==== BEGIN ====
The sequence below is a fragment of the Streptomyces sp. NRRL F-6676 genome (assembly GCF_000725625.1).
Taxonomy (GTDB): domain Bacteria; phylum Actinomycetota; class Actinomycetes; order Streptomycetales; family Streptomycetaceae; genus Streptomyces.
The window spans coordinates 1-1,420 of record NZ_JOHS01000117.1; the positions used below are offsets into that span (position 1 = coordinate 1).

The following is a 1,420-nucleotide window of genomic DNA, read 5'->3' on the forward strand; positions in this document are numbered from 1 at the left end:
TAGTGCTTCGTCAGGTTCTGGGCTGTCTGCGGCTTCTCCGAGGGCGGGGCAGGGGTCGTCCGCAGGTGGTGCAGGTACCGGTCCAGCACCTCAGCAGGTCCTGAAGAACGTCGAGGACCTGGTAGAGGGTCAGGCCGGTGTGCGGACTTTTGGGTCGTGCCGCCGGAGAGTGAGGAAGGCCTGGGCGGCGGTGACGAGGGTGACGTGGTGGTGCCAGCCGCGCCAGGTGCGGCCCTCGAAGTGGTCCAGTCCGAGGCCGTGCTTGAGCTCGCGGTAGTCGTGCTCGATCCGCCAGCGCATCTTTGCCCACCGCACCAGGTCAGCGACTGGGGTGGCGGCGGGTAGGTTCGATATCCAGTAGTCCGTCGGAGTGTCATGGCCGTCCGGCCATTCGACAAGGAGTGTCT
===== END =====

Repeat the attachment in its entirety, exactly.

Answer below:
The sequence below is a fragment of the Streptomyces sp. NRRL F-6676 genome (assembly GCF_000725625.1).
Taxonomy (GTDB): domain Bacteria; phylum Actinomycetota; class Actinomycetes; order Streptomycetales; family Streptomycetaceae; genus Streptomyces.
The window spans coordinates 1-1,420 of record NZ_JOHS01000117.1; the positions used below are offsets into that span (position 1 = coordinate 1).

The following is a 1,420-nucleotide window of genomic DNA, read 5'->3' on the forward strand; positions in this document are numbered from 1 at the left end:
TAGTGCTTCGTCAGGTTCTGGGCTGTCTGCGGCTTCTCCGAGGGCGGGGCAGGGGTCGTCCGCAGGTGGTGCAGGTACCGGTCCAGCACCTCAGCAGGTCCTGAAGAACGTCGAGGACCTGGTAGAGGGTCAGGCCGGTGTGCGGACTTTTGGGTCGTGCCGCCGGAGAGTGAGGAAGGCCTGGGCGGCGGTGACGAGGGTGACGTGGTGGTGCCAGCCGCGCCAGGTGCGGCCCTCGAAGTGGTCCAGTCCGAGGCCGTGCTTGAGCTCGCGGTAGTCGTGCTCGATCCGCCAGCGCATCTTTGCCCACCGCACCAGGTCAGCGACTGGGGTGGCGGCGGGTAGGTTCGATATCCAGTAGTCCGTCGGAGTGTCATGGCCGTCCGGCCATTCGACAAGGAGTGTCT